Investments in CRM systems within the F&B industry have been low
‘The Food and Drink manufacturing industry is typically an arena of tight margins. Attempting to gain market share simply by lowering prices is not a viable option, as it will not be long before the business becomes unprofitable as a result.
This means companies have to put as much effort into building relationships as they do into managing costs. Integrated systems must be put in place to drive this commitment, while enabling communication between supplier and customer.
With a limited in-house salesforce and a small number of direct customers, investments in Customer Relationship Management (CRM) systems within the industry have so far been limited - both in priority and size.
A strong relationship with independent brokers is critical when selling to grocery chains as these brokers influence product placement and promotion at store level.
Selling into the food service channel is even more challenging as a small number of food service distributors maintain the direct relationship with the businesses that purchase the product.
Food and drink manufacturers are increasingly seeing that expanding their investments in CRM leads to higher market share; without having to accept the lower margins associated with price reductions.
Leveraging CRM through back office integration
With a strong CRM system in place, the food and drink manufacturer will have the ability to develop a forward looking view of demand that anticipates future promotions and new customer/product additions.
This ‘opportunity based forecast’ - that is the hallmark of a strong CRM system - can be married to the more traditional, statistically calculated forecast coming from a demand planning solution.
Armed with a more accurate view of future demand, faster and improved finished goods and raw material sourcing decisions may be made when that demand plan is integrated directly with the firm’s Enterprise Resource Planning (ERP) system.
With integration of the CRM and ERP systems, the entire supply chain will have access to information to understand the nuances of each relationship. This will enable manufacturing and distribution functions to work more efficiently, providing the right products at the right time, and at a lower cost.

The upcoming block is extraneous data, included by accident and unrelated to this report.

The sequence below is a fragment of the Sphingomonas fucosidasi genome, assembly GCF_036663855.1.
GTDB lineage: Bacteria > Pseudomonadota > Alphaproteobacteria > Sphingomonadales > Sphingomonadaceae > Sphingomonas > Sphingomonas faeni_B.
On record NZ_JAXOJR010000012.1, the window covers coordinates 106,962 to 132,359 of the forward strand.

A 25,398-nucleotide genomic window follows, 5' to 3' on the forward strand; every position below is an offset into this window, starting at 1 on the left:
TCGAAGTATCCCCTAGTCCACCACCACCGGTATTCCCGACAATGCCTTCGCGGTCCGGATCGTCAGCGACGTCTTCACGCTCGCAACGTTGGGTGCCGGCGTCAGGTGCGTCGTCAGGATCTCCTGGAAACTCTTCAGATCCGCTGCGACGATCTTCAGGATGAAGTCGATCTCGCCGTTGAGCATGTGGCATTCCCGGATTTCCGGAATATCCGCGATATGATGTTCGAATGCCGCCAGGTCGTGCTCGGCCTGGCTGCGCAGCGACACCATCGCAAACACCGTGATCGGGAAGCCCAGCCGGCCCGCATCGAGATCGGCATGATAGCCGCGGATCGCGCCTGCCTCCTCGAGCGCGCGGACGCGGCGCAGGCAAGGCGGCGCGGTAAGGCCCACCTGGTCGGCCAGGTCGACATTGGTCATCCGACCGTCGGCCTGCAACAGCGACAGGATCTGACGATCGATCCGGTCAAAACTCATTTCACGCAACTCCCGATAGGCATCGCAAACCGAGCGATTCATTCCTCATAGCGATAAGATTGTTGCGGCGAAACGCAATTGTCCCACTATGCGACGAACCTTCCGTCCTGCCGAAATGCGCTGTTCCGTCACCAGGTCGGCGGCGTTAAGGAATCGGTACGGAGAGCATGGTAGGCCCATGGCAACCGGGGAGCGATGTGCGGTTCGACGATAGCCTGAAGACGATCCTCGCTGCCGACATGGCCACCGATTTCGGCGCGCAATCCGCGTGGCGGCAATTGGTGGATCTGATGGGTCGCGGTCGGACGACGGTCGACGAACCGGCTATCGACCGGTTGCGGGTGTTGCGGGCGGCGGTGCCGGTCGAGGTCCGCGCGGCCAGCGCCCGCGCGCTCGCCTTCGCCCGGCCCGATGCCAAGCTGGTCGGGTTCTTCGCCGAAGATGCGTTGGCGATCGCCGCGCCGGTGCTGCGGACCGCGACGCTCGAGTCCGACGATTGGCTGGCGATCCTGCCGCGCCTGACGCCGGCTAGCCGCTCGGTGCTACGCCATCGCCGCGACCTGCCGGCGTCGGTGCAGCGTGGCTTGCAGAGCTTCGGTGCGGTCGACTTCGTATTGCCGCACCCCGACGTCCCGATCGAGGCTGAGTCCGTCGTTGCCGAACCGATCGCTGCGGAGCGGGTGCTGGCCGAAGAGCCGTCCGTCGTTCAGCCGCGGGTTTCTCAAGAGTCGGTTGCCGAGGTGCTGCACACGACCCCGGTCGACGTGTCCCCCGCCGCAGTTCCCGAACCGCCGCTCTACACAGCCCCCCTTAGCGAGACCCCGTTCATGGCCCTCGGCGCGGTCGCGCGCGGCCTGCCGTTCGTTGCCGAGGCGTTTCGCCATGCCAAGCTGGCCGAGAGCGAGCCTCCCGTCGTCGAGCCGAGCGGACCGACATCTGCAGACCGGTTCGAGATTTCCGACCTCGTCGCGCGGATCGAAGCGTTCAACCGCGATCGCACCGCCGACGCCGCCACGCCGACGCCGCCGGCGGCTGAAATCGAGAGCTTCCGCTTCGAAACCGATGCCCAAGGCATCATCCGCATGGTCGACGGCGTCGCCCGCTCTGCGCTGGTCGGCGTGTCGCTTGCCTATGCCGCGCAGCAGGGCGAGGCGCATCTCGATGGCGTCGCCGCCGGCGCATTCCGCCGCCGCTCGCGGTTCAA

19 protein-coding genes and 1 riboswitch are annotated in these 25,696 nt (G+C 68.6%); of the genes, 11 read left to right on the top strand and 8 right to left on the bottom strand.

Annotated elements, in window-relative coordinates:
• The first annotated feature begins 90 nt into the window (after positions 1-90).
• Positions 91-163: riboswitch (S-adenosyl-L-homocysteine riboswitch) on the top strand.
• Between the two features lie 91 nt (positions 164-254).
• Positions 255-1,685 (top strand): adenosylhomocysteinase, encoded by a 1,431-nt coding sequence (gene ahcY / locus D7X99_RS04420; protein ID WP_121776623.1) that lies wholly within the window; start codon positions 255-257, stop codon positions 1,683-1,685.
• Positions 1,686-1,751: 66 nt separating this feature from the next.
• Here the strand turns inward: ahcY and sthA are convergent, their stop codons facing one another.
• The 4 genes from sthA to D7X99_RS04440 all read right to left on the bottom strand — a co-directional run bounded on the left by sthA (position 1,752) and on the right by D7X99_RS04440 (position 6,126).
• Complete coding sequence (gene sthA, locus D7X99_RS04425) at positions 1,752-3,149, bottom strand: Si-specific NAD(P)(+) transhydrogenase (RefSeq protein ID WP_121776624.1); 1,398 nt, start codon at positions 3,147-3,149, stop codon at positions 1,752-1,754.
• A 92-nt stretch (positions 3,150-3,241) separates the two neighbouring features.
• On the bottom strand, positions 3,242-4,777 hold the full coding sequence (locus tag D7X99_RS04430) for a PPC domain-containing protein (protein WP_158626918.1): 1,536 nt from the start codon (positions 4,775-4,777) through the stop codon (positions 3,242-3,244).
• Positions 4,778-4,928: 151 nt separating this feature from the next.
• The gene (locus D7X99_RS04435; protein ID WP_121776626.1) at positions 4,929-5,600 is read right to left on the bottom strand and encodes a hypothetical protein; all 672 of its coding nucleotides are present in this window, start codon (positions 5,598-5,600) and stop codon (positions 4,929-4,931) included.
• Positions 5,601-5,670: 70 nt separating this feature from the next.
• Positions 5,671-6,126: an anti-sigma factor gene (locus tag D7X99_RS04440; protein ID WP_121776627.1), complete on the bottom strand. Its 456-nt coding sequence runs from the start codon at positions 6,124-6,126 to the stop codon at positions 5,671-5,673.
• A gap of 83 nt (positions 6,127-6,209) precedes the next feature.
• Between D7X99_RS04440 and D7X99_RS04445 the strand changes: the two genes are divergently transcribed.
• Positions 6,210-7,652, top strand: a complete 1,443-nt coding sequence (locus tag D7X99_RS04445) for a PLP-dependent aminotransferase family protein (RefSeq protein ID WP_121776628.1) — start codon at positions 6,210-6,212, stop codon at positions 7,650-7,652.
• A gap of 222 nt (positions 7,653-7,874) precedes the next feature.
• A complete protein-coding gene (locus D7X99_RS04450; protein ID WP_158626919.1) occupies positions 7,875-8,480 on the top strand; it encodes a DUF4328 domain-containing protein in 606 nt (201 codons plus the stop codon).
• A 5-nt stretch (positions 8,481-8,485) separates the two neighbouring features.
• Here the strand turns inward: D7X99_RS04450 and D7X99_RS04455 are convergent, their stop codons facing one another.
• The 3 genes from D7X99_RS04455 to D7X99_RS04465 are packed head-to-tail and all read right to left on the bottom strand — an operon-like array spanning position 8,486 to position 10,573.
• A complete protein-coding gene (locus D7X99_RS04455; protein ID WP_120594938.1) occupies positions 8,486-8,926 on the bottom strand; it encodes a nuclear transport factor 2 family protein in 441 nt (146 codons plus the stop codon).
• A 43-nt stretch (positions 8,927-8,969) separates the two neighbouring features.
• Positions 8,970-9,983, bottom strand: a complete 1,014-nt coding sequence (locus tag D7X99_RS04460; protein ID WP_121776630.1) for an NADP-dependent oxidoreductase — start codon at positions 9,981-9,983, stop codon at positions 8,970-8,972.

The challenges of non-integration
With a CRM system in place, centralized ‘front-office’ information, such as; marketing, sales pipeline, and customer service is available to sales management.
More precise forecasts will be in place and all customer interactions, especially praise for products and complaints, will be captured.
The ERP system automates and manages the ‘back-office’ functions, including: accounting, purchasing, planning and scheduling, as well as distribution. Each system stores key data about the customer and the fulfillment function that could provide valuable insight to different departments, if the systems are integrated.
Without integration, not all departments have access to the same information and the complete picture is lost. Sales might not know when a product on promotion is set to run. Operations may not know that a critical customer has backed off on the need for a product normally purchased before a significant holiday.
In these cases, a promotional opportunity may be left unfilled and the wrong products made, leading to higher than needed inventory levels of finished goods.
Enjoying the benefits of integration
With an integrated CRM and ERP system, the needs of indirect customers (restaurants) that buy their product from distributors (a manufacturer’s direct customer) would be visible to both sales and operations.
Sales will capture interactions with restaurant operators and use this information to build the ‘opportunity based forecast’.
Operations will immediately know when the customer is backing off of a product normally purchased in advance of a holiday and can adjust the production schedule accordingly.
In addition, providing Sales with a direct view into the operation plan will allow them to set realistic expectations with their customers in regard to product availability, ensuring commitments are fulfilled on-time.
Having an integrated CRM/ERP system available throughout the organization will bridge the information gap that currently exists when dealing with both direct and indirect customers.
Integrate for an all-round view
Food and drink manufacturers are constantly looking to maintain a strong brand to differentiate products that customers often view simply as a commodity.
Having a robust ERP system that provides an intuitive, easy-to-use traceability - that tracks products and ingredients from suppliers, through manufacturing, to end-users - is critical to providing brand protection and differentiation.
Integrating this ERP system to an equally strong CRM system provides sales with the same visibility of product detail and the lots that are sold and delivered.
Sales in turn will provide operations with an immediate and invaluable forward view into customer demand - both direct and indirect - leading to more informed production and sourcing decisions.
Management will finally have that 360⁰ view of their customers; their supply chain; and their fulfillment process. One that is lacking when the CRM system is either not in place, or disconnected from the ERP system.
Firms that make the investment in an integrated ERP/CRM system will quickly see increased productivity, simplified business processes, higher revenues and increased profitability.’
Jack Payne is the vice president of Product Management and Solution Consulting at Aptean